2007 Cousiño Macul "Antiguas Reservas" Cabernet Sauvignon Maipo Valley

SKU #1056335

90+ points Robert Parker's Wine Advocate: "The 2007 Cabernet Sauvignon Antiguas Reserva remains one of the finest Cabernet values anywhere (the price has remained unchanged for years). Fragrant black currants and blackberry aromas promise complexity with several years of additional bottle age. Nicely structured on the palate, this elegant, Bordeaux-like Cabernet will evolve for a minimum of five years and drink well through 2025. If there is anyone delivering more bang-for-the buck than Arturo Cousino and his namesake winery Cousino-Macul, I'd like to know about it. One of the first wineries from Chile to make a break-through in the USA market, over the years Cousino has continued to fine-tune his portfolio and the wines are better today than they have ever been. On my recent trip to Chile, I attended a twelve vintage vertical of the Cabernet Sauvignon Antiguas Reserva going back to 1968. The 1968 was right at its peak as was the splendid 1978, the first vintage imported to the USA. There is no reason to think that the current and other recent vintages won't age as gracefully. If I were a young collector just starting a cellar, this would be an ideal wine to lay down." (04/09) And from Tanzer's IWC: "Saturated ruby. Ripe aromas of cherry-vanilla, blackcurrant and toasty oak. Fleshy and open-knit, with subtle floral lift and velvety texture to the supple dark fruit, spice and chocolate flavors. Smooth and sweet, with good finishing cling and lingering oak spice..."

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Price: $29.99
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Staff Image By: Joe Manekin | K&L Staff Member | Review Date: 4/20/2010 | Send Email
This is classic Cabernet. No ripe, juicy, rich oak-derived vanilla flavors here. Might I suggest any number of modern Napa Valley Cabs for that experience? Instead, what you will get are aromas that show red fruit as well as an herbal quality, and similar, old school Cab flavors on the palate. Its tannins firmly grip a small portion of your inner mouth as opposed to drying out your tongue and cheeks; these are grape tannins rather than new French oak tannins. Once again, this is not rich and fruity red wine, rather a wine that beautifully complements a grilled ribeye or sirloin, now or a decade from now. For fans of Bordeaux and Cabernet from the likes of Heitz, here is a value that you will want to load up on.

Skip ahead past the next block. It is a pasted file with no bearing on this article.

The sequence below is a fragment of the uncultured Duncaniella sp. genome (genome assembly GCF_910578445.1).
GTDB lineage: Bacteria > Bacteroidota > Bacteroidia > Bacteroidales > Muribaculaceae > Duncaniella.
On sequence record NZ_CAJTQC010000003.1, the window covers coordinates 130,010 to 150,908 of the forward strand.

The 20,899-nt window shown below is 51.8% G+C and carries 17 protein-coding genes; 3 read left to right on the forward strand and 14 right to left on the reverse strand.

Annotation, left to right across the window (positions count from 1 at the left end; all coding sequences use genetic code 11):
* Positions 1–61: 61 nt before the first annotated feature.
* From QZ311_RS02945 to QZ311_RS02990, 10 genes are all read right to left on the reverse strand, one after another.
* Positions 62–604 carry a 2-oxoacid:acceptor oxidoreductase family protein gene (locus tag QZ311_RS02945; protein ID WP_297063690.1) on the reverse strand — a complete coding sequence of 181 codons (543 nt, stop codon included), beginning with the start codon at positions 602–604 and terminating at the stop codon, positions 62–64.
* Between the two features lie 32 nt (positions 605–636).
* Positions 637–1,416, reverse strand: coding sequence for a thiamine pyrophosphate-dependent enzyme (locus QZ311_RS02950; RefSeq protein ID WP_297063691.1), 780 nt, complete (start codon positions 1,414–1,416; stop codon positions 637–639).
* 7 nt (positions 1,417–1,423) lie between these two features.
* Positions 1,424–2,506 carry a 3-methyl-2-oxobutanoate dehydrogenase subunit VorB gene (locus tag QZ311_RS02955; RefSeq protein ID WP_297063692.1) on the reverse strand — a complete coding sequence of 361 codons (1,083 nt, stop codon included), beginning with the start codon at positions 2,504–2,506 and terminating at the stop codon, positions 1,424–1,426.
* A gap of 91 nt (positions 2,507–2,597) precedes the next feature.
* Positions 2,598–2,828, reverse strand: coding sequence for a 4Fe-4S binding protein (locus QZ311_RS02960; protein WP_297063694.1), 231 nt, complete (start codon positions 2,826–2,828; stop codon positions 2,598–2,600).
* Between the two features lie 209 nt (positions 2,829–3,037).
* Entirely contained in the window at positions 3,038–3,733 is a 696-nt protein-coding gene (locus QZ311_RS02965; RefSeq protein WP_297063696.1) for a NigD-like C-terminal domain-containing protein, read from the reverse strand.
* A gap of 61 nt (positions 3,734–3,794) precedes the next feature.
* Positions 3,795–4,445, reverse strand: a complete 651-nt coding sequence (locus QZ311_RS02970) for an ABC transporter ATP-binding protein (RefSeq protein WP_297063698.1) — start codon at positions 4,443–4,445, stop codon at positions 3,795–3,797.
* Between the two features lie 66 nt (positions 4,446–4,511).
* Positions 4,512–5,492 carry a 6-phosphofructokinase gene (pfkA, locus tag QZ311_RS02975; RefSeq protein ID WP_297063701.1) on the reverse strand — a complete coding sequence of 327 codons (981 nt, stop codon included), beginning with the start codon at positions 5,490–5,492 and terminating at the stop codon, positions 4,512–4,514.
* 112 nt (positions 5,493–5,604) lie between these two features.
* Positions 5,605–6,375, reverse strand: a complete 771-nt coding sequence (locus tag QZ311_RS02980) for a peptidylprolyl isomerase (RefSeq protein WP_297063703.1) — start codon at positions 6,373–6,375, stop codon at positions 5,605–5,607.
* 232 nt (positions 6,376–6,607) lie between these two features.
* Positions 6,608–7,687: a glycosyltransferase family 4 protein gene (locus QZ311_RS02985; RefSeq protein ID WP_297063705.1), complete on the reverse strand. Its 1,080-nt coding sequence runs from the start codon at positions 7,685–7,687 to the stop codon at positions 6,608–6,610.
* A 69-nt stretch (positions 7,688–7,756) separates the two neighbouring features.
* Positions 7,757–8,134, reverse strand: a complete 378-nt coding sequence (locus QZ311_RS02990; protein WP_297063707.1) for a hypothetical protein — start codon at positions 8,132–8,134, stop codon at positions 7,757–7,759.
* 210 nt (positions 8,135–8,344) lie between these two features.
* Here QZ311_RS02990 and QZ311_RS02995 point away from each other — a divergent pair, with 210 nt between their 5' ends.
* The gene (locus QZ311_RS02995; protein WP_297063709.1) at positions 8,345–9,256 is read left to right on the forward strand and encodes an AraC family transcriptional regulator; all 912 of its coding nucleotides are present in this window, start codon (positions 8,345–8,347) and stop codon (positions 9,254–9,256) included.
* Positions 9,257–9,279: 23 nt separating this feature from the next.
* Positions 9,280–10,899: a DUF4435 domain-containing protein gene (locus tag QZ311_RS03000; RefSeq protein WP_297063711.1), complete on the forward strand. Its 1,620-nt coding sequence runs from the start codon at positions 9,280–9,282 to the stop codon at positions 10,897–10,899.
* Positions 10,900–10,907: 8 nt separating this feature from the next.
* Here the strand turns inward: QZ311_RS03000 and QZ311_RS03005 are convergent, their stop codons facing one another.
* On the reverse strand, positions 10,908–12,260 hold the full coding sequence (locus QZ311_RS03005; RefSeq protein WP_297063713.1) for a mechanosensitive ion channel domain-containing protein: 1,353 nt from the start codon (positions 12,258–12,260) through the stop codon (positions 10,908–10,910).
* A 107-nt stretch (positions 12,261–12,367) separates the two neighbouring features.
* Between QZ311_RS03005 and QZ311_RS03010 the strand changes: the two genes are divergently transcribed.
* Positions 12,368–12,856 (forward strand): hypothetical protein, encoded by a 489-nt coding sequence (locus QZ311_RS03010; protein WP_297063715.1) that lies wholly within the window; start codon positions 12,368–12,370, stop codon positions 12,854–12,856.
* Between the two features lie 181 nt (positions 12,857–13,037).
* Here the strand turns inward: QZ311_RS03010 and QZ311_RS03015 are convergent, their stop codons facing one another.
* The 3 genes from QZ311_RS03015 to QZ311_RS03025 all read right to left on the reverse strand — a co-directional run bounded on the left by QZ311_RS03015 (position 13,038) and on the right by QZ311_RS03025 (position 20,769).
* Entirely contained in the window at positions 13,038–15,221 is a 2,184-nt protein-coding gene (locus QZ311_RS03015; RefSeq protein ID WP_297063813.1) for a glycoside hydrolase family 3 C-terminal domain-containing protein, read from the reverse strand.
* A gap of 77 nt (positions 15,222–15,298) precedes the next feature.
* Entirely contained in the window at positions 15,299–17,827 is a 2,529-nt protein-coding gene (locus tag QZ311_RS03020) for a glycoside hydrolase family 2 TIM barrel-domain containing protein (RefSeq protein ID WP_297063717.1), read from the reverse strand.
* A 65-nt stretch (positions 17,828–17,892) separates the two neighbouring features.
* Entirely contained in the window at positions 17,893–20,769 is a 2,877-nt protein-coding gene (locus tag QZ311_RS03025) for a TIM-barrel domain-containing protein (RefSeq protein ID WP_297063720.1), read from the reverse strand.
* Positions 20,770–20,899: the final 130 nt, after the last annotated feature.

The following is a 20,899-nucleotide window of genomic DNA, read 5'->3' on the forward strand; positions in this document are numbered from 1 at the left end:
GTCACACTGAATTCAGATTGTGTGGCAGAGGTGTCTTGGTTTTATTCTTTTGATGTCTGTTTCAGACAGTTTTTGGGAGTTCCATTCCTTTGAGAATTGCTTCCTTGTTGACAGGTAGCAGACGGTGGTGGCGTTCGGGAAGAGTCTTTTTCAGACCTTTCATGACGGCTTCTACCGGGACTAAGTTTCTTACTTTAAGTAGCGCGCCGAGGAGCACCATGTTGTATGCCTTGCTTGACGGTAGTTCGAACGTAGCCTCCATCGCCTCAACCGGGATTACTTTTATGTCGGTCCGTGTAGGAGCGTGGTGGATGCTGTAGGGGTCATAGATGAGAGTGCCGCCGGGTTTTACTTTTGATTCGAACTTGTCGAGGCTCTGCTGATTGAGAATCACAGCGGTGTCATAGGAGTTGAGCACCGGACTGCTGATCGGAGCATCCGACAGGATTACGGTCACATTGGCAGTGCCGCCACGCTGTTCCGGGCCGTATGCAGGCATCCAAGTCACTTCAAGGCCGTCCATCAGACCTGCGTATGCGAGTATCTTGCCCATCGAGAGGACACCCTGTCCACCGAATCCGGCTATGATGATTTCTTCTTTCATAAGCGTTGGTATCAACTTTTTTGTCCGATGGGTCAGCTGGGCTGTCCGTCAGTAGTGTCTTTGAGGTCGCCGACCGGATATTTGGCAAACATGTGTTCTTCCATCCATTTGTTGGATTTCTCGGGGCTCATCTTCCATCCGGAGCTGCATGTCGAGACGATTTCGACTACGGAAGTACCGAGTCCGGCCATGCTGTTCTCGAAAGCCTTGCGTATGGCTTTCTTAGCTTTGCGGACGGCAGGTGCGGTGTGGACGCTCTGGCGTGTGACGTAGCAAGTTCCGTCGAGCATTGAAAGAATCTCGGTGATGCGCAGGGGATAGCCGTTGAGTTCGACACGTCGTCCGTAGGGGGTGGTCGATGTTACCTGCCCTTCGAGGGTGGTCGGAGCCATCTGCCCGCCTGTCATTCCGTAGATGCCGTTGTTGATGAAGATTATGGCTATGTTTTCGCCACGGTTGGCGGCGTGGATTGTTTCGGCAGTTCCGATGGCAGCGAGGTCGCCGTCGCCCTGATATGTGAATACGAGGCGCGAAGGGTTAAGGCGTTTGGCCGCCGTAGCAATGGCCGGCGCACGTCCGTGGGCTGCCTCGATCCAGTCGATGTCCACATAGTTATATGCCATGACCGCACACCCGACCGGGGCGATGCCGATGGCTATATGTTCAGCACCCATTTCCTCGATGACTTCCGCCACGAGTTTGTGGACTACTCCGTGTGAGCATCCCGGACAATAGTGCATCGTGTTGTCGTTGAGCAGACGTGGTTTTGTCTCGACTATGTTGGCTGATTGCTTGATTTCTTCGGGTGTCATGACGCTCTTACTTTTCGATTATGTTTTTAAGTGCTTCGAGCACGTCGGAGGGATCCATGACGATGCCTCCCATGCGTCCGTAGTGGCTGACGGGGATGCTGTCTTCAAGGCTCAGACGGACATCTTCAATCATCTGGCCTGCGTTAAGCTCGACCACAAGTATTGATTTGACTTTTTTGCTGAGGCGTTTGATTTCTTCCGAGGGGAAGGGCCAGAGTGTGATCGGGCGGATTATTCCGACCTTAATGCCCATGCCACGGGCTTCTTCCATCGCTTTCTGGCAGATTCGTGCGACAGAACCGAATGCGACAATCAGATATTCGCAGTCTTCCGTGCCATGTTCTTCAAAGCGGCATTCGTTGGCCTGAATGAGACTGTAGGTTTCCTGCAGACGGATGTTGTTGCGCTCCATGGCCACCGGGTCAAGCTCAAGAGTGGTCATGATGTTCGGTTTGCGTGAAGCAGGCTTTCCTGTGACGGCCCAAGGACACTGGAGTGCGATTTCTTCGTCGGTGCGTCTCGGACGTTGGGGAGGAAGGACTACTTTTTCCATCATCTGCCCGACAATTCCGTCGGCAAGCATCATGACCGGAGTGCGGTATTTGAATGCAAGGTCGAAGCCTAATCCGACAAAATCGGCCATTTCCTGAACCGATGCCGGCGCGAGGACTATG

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Cabernet Sauvignon and Blends

- Cabernet Sauvignon has come a long way from its role as a blending varietal, however dominant, in the wines of Bordeaux. Today it is the most planted red varietal in the world. Identified as a descendent of Cabernet Franc and Sauvignon Blanc, the late-ripening Cabernet Sauvignon needs to be planted in warmer climates to fully ripen. Its small berries can easily be identified for their distinctive blue color, thick skins and high tannins. And while the varietal has its own definitive characteristics: green pepper-like aromas and black currant flavors among them, it is perhaps most prized for its ability to convey terroir, vintage and winemaking. A relatively new varietal, Cabernet Sauvignon started making inroads into the wines of the M├ędoc and Graves in the late-18th century. Today it is also dominant in the up-and-coming Entre-Deux-Mers region of Bordeaux and can also be found in Southwest France. It is the companion varietal to Sangiovese in Italy's Super Tuscans and is planted all over Europe, stretching to lesser-known winegrowing regions like Russia and Lebanon. In the Americas Cabernet Sauvignon has found champions in every nook and cranny of California and among winemakers in Washington, where it complements plantings of Merlot. In South America, Cab thrives in Chile, but can also be found in smaller amounts in Argentina and even in Mexico.


- Located on the western coast of South America and bordered by the Pacific Ocean to the west and the Andes to the East, the Chilean wine-growing climate is similar to that of California's Napa Valley and Bordeaux. The Chilean wine industry is known for being consistently free of phylloxera, but political and economic unrest has brought its own source of disorder. The recent establishment of a free market has resuscitated the wine industry, and significant investments have been made, switching the economic focus from domestic production to exports. Chile produces roughly a quarter of the wine Argentina produces, and is known for single-varietal exports, predominantly Cabernet Sauvignon, Merlot and Chardonnay. It's a popular region in the U.S. known for inexpensive and tasty wine. Click for a list of bestselling items from Chile.
Alcohol Content (%): 14